A record terrorism-related forfeiture order benefiting families of some Sept. 11 victims and others was reversed on appeal Wednesday, leaving in doubt what will happen to a $1 billion Manhattan office building at the center of the legal case.
The 2nd U.S. Circuit Court of Appeals in Manhattan rejected a judge’s reasoning in ordering the sale of the 36-story office building and other properties to benefit family members of victims of terrorism attacks.
The families and the U.S. government had sued the Alavi Foundation and Assa Corp., the building’s partial owners. U.S. Attorney Preet Bharara has said the sale of the buildings would constitute the largest ever terrorism-related forfeiture.
In 2013, Judge Katherine Forrest said revenue from the buildings passed through a state-owned Iranian bank, violating a U.S.-trade embargo, and thus the properties were eligible for forfeiture. They were to be sold by the U.S. Marshals Service, with proceeds distributed among 19 holders of over $5 billion in terrorism-related judgments against the government of Iran.
The appeals court disagreed with Forrest, casting doubt on evidence that the properties were controlled by Iran.
The 2nd Circuit decision written by Circuit Judge Richard C. Wesley said the buildings do not qualify as being owned by Iran under the Foreign Sovereign Immunities Act, but a three-judge appeals panel left it for the lower court to determine at trial if they could be considered an agency or instrumentality of Iran under the Terrorism Risk Insurance Act.
“Given the lack of evidence demonstrating Iran’s day-to-day control of Alavi, we conclude, as a matter of law, that defendants cannot be deemed Iran’s alter egos,” the appeals court said.
The 2nd Circuit noted that evidence showed Iran created Alavi in 1973 and supervised its board and controlled its affairs in the 1980s and 1990s. But it said the only recent evidence of Iran’s control consisted of a 2007 meeting between Alavi board members and Iran’s ambassador to the United Nations.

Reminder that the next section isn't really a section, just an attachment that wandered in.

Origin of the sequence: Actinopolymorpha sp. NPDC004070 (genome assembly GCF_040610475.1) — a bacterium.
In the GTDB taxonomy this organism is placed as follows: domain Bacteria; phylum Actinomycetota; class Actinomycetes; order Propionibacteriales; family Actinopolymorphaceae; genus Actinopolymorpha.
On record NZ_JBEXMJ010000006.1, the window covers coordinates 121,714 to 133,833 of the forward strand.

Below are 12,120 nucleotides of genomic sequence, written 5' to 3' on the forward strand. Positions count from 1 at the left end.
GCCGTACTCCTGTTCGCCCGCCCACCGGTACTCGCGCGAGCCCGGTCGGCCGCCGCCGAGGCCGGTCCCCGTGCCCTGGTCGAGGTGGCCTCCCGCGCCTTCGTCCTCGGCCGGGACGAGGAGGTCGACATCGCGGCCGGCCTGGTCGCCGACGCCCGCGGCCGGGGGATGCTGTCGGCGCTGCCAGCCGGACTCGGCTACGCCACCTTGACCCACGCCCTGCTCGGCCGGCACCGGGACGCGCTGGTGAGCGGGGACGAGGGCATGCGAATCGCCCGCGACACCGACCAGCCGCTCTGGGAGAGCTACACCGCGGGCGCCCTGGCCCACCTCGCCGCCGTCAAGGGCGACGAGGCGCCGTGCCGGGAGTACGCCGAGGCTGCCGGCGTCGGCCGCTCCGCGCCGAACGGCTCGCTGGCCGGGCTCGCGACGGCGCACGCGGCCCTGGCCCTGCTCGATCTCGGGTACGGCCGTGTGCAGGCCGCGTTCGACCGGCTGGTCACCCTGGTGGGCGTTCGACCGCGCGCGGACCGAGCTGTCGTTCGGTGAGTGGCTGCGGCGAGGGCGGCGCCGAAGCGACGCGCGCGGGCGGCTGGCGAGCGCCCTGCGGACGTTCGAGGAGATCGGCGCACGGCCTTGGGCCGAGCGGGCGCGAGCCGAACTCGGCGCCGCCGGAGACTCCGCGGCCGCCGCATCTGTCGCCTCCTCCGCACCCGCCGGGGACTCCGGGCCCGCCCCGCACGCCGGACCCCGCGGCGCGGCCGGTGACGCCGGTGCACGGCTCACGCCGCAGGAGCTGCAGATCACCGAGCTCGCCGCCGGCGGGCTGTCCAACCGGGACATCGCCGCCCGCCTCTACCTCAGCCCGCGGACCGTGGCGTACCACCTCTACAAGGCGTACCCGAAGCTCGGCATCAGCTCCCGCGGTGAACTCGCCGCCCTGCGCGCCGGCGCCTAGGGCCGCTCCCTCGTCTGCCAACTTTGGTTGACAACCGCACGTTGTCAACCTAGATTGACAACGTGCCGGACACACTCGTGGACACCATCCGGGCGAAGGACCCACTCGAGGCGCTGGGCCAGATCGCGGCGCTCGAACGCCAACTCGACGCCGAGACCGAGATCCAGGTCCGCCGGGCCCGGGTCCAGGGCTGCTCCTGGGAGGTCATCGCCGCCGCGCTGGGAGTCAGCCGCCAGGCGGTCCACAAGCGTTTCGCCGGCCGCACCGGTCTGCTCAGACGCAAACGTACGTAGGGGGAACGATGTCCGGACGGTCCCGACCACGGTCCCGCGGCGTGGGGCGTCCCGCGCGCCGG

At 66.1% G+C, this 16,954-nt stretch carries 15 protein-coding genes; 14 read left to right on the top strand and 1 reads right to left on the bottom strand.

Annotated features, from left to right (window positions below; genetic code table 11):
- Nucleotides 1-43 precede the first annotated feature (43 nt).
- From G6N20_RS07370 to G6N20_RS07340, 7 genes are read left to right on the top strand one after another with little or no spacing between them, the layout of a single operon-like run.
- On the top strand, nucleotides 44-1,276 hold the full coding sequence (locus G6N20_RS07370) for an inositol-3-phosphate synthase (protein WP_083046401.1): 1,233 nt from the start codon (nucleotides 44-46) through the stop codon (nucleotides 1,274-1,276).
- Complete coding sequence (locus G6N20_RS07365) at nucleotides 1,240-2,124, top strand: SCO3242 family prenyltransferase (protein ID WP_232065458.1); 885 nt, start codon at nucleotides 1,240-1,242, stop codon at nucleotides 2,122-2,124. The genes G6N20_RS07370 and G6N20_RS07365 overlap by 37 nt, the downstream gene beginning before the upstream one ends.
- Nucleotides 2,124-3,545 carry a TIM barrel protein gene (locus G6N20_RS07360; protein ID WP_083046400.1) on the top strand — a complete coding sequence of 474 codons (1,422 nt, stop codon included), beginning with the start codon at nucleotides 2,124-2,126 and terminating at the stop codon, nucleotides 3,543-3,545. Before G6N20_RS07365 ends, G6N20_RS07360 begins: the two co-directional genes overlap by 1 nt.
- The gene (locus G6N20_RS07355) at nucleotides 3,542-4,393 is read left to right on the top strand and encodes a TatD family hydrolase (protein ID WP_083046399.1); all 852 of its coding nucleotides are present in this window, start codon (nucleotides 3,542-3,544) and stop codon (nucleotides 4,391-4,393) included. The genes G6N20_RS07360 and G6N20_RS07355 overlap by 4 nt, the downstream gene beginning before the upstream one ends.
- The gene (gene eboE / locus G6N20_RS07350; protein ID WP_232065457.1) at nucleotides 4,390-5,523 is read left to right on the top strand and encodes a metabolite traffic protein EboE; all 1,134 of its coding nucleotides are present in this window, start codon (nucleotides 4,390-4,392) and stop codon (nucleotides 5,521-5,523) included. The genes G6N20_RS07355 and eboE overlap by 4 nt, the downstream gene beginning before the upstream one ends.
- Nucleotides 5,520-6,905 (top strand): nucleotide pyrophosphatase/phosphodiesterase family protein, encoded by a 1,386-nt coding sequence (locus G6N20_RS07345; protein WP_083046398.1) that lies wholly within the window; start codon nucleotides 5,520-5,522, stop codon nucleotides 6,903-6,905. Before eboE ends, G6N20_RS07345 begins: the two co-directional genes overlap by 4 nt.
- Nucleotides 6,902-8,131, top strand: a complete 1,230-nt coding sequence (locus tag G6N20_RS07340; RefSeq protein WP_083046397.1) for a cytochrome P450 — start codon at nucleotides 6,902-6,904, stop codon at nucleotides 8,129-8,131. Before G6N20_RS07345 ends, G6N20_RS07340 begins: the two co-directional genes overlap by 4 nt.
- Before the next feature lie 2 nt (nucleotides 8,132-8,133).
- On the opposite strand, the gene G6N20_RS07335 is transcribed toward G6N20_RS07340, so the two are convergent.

Lawyers for the families of terror victims did not immediately respond to requests for comment.
Bharara spokesman Nicholas Biase declined comment.
Daniel Ruzumna, attorney for Alavi and 650 Fifth Ave. Co., said: “We are very pleased by the rulings of the Court of Appeals. We look forward to vindicating our clients’ rights and interests at trial.”
The U.S. government had said the Alavi Foundation’s sole partner in the ownership of the Manhattan building was a shell company fronting for a secret interest held by the state-owned bank of Iran, Bank Melli. The Iranian government had been designated by the U.S. as a sponsor of international terrorism, an allegation it has repeatedly denied.
Creditors who stood to benefit from the sale of the buildings included families and estates of victims of the 1983 bombings of a U.S. Marine barracks in Beirut, the 1996 bombing of the Khobar Towers in Saudi Arabia and attacks in Israel.
Buildings also were to be sold in New York’s Queens Borough; Houston; Carmichael, California; Catharpin, Virginia; and Rockville, Maryland.
The Fifth Avenue building was built in the 1970s on property acquired by a not-for-profit corporation formed in New York by then Iranian leader Shah Mohammad Reza Pahlavi, who was overthrown in 1979. It was valued at $83 million in 1989.